Physics of Pole Vaulting - about the equations:
In order to
determine how high you could theoretically jump, you must know
your sprint speed and how tall you are. Again, this assumes that
all your energy of motion (kinetic energy) is converted into
the "gravitational potential energy" of the jump height.
It turns out
that the equation for kinetic energy is expressed as ½ mv2,
where m equals the mass of the vaulter and v equals the velocity
of the vaulter's approach.
potential energy is equal to mgh, where m equals the mass of
the vaulter, h equals the height of the jump, and g is the acceleration
due to gravity on the Earth. Because it depends on gravity, we
see right away that if pole vaulting occurred where there was
less gravity (such as on the Moon), then the height of a vault
would increase proportionately. Indeed, if you could pole vault
on an asteroid, its gravity is so weak that you might jump right
into space, never to return!
a complete conversion of kinetic energy into gravitational potential
energy, then the two expressions can be set equal to each other.
the mass of the vaulter "m" occurs on both sides. Thus, it "cancels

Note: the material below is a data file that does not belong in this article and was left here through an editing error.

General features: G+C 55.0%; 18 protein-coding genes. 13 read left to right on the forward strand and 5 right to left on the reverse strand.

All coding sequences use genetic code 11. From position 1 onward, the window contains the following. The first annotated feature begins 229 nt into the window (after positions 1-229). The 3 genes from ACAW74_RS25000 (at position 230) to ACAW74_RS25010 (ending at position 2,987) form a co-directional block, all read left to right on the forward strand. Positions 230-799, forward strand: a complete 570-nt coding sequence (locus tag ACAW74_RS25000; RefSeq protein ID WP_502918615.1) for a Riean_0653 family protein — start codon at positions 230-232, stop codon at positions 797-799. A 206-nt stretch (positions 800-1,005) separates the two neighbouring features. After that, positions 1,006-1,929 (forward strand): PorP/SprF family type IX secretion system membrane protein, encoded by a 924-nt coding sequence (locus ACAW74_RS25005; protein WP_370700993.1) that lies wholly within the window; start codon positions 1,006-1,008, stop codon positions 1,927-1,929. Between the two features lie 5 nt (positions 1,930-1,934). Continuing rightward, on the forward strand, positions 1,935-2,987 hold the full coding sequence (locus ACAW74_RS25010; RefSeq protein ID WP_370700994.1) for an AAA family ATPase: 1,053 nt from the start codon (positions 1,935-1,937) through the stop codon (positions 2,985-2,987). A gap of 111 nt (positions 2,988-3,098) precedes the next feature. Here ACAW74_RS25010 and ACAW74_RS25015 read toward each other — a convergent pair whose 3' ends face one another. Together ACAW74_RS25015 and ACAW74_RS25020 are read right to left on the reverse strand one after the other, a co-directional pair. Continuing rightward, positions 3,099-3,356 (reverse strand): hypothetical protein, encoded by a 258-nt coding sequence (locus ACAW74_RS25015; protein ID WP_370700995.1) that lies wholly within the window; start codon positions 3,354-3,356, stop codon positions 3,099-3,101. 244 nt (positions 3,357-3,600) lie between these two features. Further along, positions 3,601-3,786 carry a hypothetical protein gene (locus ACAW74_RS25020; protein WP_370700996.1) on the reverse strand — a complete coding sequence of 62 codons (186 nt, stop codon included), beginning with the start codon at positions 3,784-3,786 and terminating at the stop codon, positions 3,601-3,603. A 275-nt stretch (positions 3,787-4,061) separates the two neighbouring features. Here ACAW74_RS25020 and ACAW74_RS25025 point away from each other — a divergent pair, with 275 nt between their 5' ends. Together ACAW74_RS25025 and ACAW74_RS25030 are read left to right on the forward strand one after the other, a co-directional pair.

out." We are left with just:
½ v2 =
the height, we get:
needs to be adjusted slightly to account for the fact that the
vaulter herself has a height above the ground. This height is
different from the height "h" we are trying to figure out. It
is based on--but not exactly the same as-- how tall the vaulter
is. Rather, it is based on something called "center of mass."
of mass" is defined as the point in a body which acts as if all
the body's mass were concentrated there. For an object like a
baseball, the center of mass is at the middle of the ball. For
a person, the center of mass is roughly half of how tall he or
she is. This varies, though, by body type. The program used here
makes the reasonable assumption that your center of mass is 55
percent of your height.
to our expression for "h," we have
of the center of mass] + ½(v2/g)
* [your height] + ½(v2/g)
height is fixed, the only thing that varies is your sprint speed "v."
sprint speed for Dragila is 8.33 m/sec (or 18.7 miles per hour).
Her height is 5 feet 8 inches or 1.73 meters. Thus, her center
of mass is approximately 55 percent of this, or 0.95 meters.
Gravity "g" is a constant at 9.8 m/sec2. So the height "h" she
should theoretically be able to jump is:
meters + ½[(8.33 m/sec) x 2/9.8m/sec2]=
0.95 meters + 3.54 meters = 4.49 meters (or about 14 feet 9
this is only a first order approximation that only considers
sprint speed. Yet as noted by Cliff Frohlich, "the model predicts
the height attained remarkably well." In fact, Stacy's most recent
record is 15 feet 2 1/4 inches. The difference is accounted for
by the fact that the sprint speed used is only an approximation,
and no other factors are accounted for.
Frohlich, C., Effect of wind and altitude on record performance in foot races,
pole vault, and long jump, American Journal of Physics 53,
726-730, 1984. Reprinted in The Physics of Sports, edited by A.
Armenti, American Institute of Physics, New York, 120-124, 1992.